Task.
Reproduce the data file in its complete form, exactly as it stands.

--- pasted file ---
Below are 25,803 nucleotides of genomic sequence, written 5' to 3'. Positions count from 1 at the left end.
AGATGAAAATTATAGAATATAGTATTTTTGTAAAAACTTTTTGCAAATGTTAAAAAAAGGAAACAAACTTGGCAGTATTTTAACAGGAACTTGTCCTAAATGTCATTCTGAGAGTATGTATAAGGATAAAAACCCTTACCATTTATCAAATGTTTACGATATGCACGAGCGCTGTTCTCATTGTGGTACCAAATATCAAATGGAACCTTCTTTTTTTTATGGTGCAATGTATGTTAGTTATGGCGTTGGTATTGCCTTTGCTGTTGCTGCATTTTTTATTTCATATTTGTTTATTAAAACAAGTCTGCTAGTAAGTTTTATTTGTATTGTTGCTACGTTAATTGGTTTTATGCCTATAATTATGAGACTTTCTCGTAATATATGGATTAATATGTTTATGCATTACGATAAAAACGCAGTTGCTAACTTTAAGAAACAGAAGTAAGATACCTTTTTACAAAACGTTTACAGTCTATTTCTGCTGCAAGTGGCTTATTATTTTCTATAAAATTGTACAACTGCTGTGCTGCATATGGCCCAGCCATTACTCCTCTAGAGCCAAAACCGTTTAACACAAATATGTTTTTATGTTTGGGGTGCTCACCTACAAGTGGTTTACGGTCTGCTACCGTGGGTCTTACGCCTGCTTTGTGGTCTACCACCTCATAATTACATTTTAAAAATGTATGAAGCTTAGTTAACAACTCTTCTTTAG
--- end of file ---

Below are 25,803 nucleotides of genomic sequence, written 5' to 3'. Positions count from 1 at the left end.
AGATGAAAATTATAGAATATAGTATTTTTGTAAAAACTTTTTGCAAATGTTAAAAAAAGGAAACAAACTTGGCAGTATTTTAACAGGAACTTGTCCTAAATGTCATTCTGAGAGTATGTATAAGGATAAAAACCCTTACCATTTATCAAATGTTTACGATATGCACGAGCGCTGTTCTCATTGTGGTACCAAATATCAAATGGAACCTTCTTTTTTTTATGGTGCAATGTATGTTAGTTATGGCGTTGGTATTGCCTTTGCTGTTGCTGCATTTTTTATTTCATATTTGTTTATTAAAACAAGTCTGCTAGTAAGTTTTATTTGTATTGTTGCTACGTTAATTGGTTTTATGCCTATAATTATGAGACTTTCTCGTAATATATGGATTAATATGTTTATGCATTACGATAAAAACGCAGTTGCTAACTTTAAGAAACAGAAGTAAGATACCTTTTTACAAAACGTTTACAGTCTATTTCTGCTGCAAGTGGCTTATTATTTTCTATAAAATTGTACAACTGCTGTGCTGCATATGGCCCAGCCATTACTCCTCTAGAGCCAAAACCGTTTAACACAAATATGTTTTTATGTTTGGGGTGCTCACCTACAAGTGGTTTACGGTCTGCTACCGTGGGTCTTACGCCTGCTTTGTGGTCTACCACCTCATAATTACATTTTAAAAATGTATGAAGCTTAGTTAACAACTCTTCTTTAG